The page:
For what anecdotal evidence is worth, I once spoke to a Christian minister from India (certainly the most demonized country on earth). This particular minister was no raving Pentecostal--in fact he was closer to a Baptist than a Charismatic. When I asked him about this question, his instant response was that it was wonderful theology to hold that Christians can’t have demons, but he found himself regularly encountering people with demons whom he was aware of had accepted Jesus Christ as savior. So far as he was concerned, Christians absolutely can have demons which might need to be cast out--if you define “cast out” as the formal severance through prayer and/or exorcism of some past sin or action which allowed the demon to gain some influence over the person’s life or body.

Beyond that, some groups think you can find demons under every rock. Everything from Lust demons, to Cigarette demons, to Arriving-late-to-church demons. We shouldn’t give demons more credit than they deserve. The bottom line is that they were defeated at the cross, and at this point they can do little more than offer us temptation in hope that by yielding to it we will allow them to influence our lives. We are not to be afraid of them, and if we submit ourselves to God they will actually run from us.

What is the Trinity? Must I believe it to be saved?

I hate dealing with this subject because I’m not hung up on it as some theologians are. But the concept is key to understanding the nature and substance of God. First, the word Trinity isn’t in the Bible. It’s a word that was given to an idea present in the Bible that reveals God exists as a three-part entity, each able to manifest collective and independent thought simultaneously. The three persons of the Trinity are: God the Father, God the Son (Jesus), and God the Holy Spirit. Now you have to understand that any honest Trinitarian will admit that we, as humans, cannot explain or even understand the concept of the Trinity in its fullness. So any attempt at explaining it ultimately breaks down simply because we cannot articulate the reality of an infinite God through finite terms. But I’ll do the best I can.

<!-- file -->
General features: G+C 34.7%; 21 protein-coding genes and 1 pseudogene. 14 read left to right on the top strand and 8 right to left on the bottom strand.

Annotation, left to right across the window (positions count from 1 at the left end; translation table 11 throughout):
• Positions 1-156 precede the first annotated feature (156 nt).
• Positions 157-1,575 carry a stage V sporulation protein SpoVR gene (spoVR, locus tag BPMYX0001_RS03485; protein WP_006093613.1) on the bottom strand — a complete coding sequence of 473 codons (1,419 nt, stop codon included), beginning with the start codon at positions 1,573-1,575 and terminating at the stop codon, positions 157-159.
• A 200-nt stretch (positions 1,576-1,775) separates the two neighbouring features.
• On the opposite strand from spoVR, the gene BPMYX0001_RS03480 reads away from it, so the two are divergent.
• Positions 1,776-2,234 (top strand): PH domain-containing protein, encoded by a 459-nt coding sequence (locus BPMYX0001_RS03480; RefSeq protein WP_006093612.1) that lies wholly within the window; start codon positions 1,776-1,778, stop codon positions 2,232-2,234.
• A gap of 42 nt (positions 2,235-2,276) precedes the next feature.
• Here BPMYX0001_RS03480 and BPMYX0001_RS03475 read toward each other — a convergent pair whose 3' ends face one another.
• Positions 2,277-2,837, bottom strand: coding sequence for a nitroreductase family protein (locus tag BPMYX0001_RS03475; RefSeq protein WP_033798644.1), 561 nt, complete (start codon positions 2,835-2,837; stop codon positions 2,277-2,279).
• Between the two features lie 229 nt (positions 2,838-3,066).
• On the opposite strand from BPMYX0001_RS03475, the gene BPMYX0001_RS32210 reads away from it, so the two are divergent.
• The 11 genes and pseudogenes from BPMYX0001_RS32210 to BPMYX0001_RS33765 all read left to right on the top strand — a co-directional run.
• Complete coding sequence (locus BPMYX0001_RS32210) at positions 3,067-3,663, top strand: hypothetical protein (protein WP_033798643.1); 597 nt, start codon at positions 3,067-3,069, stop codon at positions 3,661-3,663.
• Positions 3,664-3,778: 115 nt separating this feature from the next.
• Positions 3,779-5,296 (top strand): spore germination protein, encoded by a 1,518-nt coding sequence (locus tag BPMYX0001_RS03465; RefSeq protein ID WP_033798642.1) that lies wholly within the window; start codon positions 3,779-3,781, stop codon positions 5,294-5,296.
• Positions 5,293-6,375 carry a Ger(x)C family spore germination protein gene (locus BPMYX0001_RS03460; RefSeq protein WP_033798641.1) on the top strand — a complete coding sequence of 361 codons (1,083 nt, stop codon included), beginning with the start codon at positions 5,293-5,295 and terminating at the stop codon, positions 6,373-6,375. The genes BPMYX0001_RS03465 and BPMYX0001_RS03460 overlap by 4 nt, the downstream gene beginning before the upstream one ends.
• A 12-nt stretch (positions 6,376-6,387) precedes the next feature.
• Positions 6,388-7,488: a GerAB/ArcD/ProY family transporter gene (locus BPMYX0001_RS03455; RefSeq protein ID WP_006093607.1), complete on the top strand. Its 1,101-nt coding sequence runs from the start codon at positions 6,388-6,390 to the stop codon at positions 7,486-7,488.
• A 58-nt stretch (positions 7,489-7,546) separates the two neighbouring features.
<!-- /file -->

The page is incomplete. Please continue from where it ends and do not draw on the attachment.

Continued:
Now belief in the Trinity is not belief in three gods, although you might almost think that. Instead, it asserts that our one God is made up of one essence with three independent personalities...almost like Siamese triplets. In some ways you could view the triplets as three separate persons, yet they share the same body and organs at the same time, so they’re also one person at the same time they are three. That’s as close as I can come to explaining the triune God in human terms.

Part of what’s involved in accepting the idea of the Trinity is that each of the persons inside the Trinity are equally Divine, and equally “God”. This has been the cause of stumbling to many people and groups, such as our old friends, the Mormons and Jehovah’s Witnesses. They don’t like to believe that Jesus is Divine in the same way as God the Father. The Jehovah’s Witnesses believe that Jesus was a created being (in effect a super angel), and the Mormons believe He is the spirit brother of the Devil, who was created by God's siring a semi-Divine/semi-human son.

Others who balk at accepting the idea of God’s being a triune being teach a doctrine called Modelism. The most vocal proponent of Modelism is a man who comes on late at night on your TV named Pastor Arnold Murray. Modelism holds that there is only one God, who holds different offices, or modes of function. Modelists would say that in the times before the Christian era He existed solely as Yahweh or Jehovah--i.e. God the Father. He later left Heaven and came to earth as Jesus Christ. He then returned to Heaven and now functions in the mode of the Holy Spirit--i.e. the active force of God upon the earth today.